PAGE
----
La Antena

2007

Drama / Fantasy / Sci-Fi

94
IMDb Rating 7.4 10 3,496

Synopsis


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August 12, 2020

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910.01 MB
1280*720
Spanish 2.0
NR
23.976 fps
99 min
P/S N/A / N/A
1.65 GB
1920×1080
Spanish 2.0
NR
23.976 fps
99 min
P/S N/A / N/A

Movie Reviews

Reviewed by blosmelinda 10 / 10 / 10

Allegory on Muteness

I've seen this movie twice on Transilvania International Film Festival(TIFF), the movie is in competition and I really hope that Esteban Sapir will get one of the awards (at least the best image award). As a silent cinema fan I'm interested in contemporary movies that quote or recreate the language of the yester-year cinema. The previous reviewer emphasized the quotes from Fritz Lang and Fr. W. Murnau. As I see it, the movie references directly Lang's Metropolis, and the allegorical-parabolic character of his plots. But I didn't see Murnau in it. There's a more obvious Melies-homage though: the Moon with a (here cigar-smoking) human face, and the paper-made, painted mountains and city-landscapes. I enjoyed the film mostly for its visuals, and in the meantime I found very interesting the story on muteness, and the creative means of communication used by the inhabitants of the voiceless city. From this perspective this movie is an unique reflexion on the muteness of the silent cinema, because in the films of the silent period one can hardly find stories with mute characters. In this case can be questioned whether the story on the stolen voices was the motivation for the silent film form, or there's an intention to play upon the muteness of the silent films. Another example of this kind of reflexion I found in Guy Maddin's Careful,where the inhabitants of a mountain-village have restrictions in using their voices. I intend to write a paper on it, if you know movies related to this topic, please let me know!!! I highly recommend Esteban Sapir's film to every moviegoer (one of the critics called it: the jewel of the festival). PS: Winners were announced, and the film won the award for best cinematography!

Reviewed by delta_vega 8 / 10 / 10

expressionist allegory

For those who appreciate the intersection of silent cinema and social commentary, this is a unique film. Part homage to German expressionism, part allegory, the film is replete with visual symbolism and an artistic style that rivals anything seen since the 1920's. Moreover, the attention to period detail and the visual composition of the scenes as an instrument for advancing the story is stunning. Aside from this, the plot offers an interesting commentary on the role of the media in society and its effect on social voice, perception, and opinion. In truth, it's not so much the silence that permeates the film as it is the loss of voice and the loss of words to communicate and express thought that inevitably follows. In sum, this film is something not often seen and, as the producer of the film said in the Q&A that followed, will leave you thinking about its meaning well into the next day.

Reviewed by TheFluffyKnight 8 / 10 / 10

La Antena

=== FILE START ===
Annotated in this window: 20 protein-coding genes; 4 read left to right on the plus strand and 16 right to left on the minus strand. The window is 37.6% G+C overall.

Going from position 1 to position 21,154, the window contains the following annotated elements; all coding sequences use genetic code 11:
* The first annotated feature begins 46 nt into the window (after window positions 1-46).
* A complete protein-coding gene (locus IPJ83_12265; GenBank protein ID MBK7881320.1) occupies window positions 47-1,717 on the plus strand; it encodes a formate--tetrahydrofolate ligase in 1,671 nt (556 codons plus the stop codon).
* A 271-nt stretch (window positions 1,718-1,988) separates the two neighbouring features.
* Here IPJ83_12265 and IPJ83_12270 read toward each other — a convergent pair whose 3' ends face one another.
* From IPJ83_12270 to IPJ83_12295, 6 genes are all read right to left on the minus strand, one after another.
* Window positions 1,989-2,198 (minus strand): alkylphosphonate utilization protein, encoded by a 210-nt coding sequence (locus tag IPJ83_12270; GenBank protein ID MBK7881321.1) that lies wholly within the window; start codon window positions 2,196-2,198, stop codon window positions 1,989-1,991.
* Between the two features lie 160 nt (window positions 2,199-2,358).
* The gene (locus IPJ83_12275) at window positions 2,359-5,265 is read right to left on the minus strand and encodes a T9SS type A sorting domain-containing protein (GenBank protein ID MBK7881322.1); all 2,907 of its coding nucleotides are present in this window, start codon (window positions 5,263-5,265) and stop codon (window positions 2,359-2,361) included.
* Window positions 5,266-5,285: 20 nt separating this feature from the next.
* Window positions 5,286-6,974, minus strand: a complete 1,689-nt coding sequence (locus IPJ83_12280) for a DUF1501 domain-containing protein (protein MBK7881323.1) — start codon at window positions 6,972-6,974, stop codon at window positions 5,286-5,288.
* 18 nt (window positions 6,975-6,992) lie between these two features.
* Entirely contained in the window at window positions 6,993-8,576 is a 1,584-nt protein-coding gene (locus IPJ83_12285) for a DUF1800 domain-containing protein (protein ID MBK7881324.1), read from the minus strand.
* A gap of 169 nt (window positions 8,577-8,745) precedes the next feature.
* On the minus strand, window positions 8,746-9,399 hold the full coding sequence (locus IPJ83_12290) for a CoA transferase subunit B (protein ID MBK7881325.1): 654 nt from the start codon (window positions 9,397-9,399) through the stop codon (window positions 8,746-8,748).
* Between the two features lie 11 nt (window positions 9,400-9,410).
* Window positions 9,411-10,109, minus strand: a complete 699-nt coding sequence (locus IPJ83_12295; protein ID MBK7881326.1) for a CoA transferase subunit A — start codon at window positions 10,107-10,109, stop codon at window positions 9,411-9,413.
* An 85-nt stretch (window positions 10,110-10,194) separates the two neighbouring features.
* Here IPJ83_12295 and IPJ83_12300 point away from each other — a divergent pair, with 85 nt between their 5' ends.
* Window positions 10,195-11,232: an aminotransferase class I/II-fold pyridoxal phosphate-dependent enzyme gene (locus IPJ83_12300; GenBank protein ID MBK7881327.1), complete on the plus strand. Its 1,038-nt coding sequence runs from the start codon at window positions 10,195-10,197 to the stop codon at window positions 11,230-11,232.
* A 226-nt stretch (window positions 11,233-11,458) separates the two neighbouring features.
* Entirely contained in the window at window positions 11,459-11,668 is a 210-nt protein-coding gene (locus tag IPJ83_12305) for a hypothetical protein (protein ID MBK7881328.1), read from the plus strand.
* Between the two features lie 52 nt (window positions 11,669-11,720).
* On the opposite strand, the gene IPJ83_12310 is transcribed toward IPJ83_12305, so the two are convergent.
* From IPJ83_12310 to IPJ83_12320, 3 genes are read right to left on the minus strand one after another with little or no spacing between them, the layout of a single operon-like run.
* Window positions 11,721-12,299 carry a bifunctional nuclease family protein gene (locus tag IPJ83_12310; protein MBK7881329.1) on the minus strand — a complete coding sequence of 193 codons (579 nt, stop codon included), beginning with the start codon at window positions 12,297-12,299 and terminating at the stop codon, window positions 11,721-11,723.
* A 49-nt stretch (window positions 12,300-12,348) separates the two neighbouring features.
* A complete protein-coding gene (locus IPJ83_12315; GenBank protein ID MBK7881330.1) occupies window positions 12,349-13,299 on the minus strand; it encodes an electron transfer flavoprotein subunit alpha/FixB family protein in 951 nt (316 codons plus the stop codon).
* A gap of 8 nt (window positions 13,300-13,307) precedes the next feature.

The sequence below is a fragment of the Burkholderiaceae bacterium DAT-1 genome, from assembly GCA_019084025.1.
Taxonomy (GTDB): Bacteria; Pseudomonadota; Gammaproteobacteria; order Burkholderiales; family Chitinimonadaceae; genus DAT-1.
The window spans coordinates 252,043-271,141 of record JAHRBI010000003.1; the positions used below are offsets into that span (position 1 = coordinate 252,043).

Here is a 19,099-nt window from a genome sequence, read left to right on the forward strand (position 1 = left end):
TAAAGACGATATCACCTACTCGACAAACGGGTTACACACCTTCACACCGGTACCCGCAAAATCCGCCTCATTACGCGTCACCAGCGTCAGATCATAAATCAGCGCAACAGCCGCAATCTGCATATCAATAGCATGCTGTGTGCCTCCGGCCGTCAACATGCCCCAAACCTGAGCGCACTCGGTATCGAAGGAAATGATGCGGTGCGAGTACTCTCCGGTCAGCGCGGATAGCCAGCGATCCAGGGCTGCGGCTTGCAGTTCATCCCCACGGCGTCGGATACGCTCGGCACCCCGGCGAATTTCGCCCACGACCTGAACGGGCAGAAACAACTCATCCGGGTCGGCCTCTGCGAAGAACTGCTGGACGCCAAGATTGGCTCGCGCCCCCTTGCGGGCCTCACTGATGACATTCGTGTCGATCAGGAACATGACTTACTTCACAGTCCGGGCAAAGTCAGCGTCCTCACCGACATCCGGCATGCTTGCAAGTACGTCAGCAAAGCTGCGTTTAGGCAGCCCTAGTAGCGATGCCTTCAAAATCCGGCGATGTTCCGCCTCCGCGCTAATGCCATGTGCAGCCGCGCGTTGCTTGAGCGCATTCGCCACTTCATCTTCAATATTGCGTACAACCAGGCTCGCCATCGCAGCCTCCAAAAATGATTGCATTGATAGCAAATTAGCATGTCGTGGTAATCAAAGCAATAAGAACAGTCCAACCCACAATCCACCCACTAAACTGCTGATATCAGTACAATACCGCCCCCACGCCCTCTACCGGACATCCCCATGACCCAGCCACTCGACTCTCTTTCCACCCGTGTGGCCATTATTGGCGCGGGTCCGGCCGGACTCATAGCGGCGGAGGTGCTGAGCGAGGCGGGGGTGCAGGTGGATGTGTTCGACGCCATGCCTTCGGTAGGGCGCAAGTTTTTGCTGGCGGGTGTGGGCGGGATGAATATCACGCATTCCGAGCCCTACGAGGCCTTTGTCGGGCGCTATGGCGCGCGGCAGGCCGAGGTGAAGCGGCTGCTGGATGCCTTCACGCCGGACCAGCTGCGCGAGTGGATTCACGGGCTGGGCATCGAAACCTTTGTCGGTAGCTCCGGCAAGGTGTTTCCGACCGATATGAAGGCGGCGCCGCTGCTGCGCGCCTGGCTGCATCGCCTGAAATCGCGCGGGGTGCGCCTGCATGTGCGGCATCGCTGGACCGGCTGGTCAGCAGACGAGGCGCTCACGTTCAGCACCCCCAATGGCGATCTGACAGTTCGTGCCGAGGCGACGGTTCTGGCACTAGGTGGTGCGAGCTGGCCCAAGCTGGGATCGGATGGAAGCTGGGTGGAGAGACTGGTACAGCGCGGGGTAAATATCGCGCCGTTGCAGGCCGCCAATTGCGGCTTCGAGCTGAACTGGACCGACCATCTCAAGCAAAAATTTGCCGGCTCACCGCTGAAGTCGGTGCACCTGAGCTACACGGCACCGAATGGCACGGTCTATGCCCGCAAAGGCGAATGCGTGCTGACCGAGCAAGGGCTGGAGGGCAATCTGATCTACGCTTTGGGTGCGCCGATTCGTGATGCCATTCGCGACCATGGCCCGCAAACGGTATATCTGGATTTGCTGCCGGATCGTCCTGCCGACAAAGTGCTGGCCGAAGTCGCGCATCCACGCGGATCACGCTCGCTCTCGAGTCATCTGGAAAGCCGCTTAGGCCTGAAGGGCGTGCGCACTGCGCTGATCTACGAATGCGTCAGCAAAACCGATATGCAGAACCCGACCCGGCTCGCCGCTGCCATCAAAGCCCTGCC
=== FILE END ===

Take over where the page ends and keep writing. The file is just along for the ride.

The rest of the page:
Some would argue that Argentinean director Esteban Sapir's La Antena is an exercise in anachronistic futility; that, while the silent films to which Sapir's pays homage were at the cutting edge of cinema when they were made, they are outdated today, leaving La Antena a meaningless oddity. I would disagree. Fervently. La Antena melds the conventions of the silent film with 21st century technology, making it the ultimate exercise in post-modern film-making. The film is set in the timeless "The City Without a Voice", so called because the citizens have been rendered speechless by Mr. TV, a dictator/media mogul with his hair painted on. The City resembles the titular one in Fritz Lang's seminal Metropolis (1927), perhaps 100 years before that film. It is all expressionist skyscrapers, TV aerials, and animated billboards. The citizens of the City are mollified by La Voz (The Voice), the only person with the gift of speech. Her face perpetually shrouded by a hood (kept on even when she is naked), La Voz is forced to sing on Mr. TV's television network. But when Mr. TV concocts a plan to steal the written word as well, La Voz and her eyeless son join forces with a renegade family in an attempt to return the freedom of speech to the people. La Antena is nothing but pure cinema. Burdening himself with the conventions of the silent film, Sapir has to rely upon images to tell his story. There is sound, most notably in the almost continuous score by Leo Sujatovich. It evokes the best of silent movie music, as well as ingenuously working itself into the film's diegesis, such as the beeping of car horns, or the rhythmic ra-ta-tat-tat of gunfire. And, underlying the whole film is a familiar whirring, as if it were being shown on an ancient projector. There is a fair amount of dialogue as well. But instead of using intertitles, Sapir has the characters' words appear in the frame. They are larger or smaller, filling the screen or hovering meekly in the air, depending on what is being said. Think a more imaginative version of the subtitles in Night Watch (2004). Thankfully, the words don't distract from the images. Which is very fortunate indeed, because La Antena boasts some of the most creative and original images we've seen in a long time, all captured by Cristian Cottet's sumptuous black-and-white photography. There are the expressionist cityscapes. The hooded singer and her eyeless son. There is the city's abandoned aerial, which looks like the decayed remains of some colossal spider. And there's the sinister Dr. Y, whose jabbering mouth is displayed on a television screen attached to his face. La Antena has been criticised for relying too much on its imagery, while skimping on the allegorical depth. But, again, I would disagree. It is true that the sudden appearance of a mind-control machine shaped like a swastika, or the eyeless boy seemingly crucified on a Star of David, feels out of place, a tad over the top in what is otherwise merely a well-crafted fairy tale. But the lack of overt symbols (the two previous examples aside) works in the film's favour. It allows us to make up our own minds: to decide whether to infer political meaning, to see La Antena as an allegory for fascism, the danger of capitalist monopolies, and the power and responsibility of the media; or to just take the film at face value, as a visually stunning adventure through a world simultaneously unique and familiar. The sacrifice of explicit depth in favour of unique imagery may seem like a compromise. But, really, when a film looks as good as this, it's hard to care. There is more imagination and artistry in every frame of La Antena than Hollywood can shake a derivative stick at. Evoking films almost 100 years old might be futile, but in doing so, Sapir may be showing us what is lacking in the films of today. He may be telling us that it is time for another artistic revolution. And he may be right.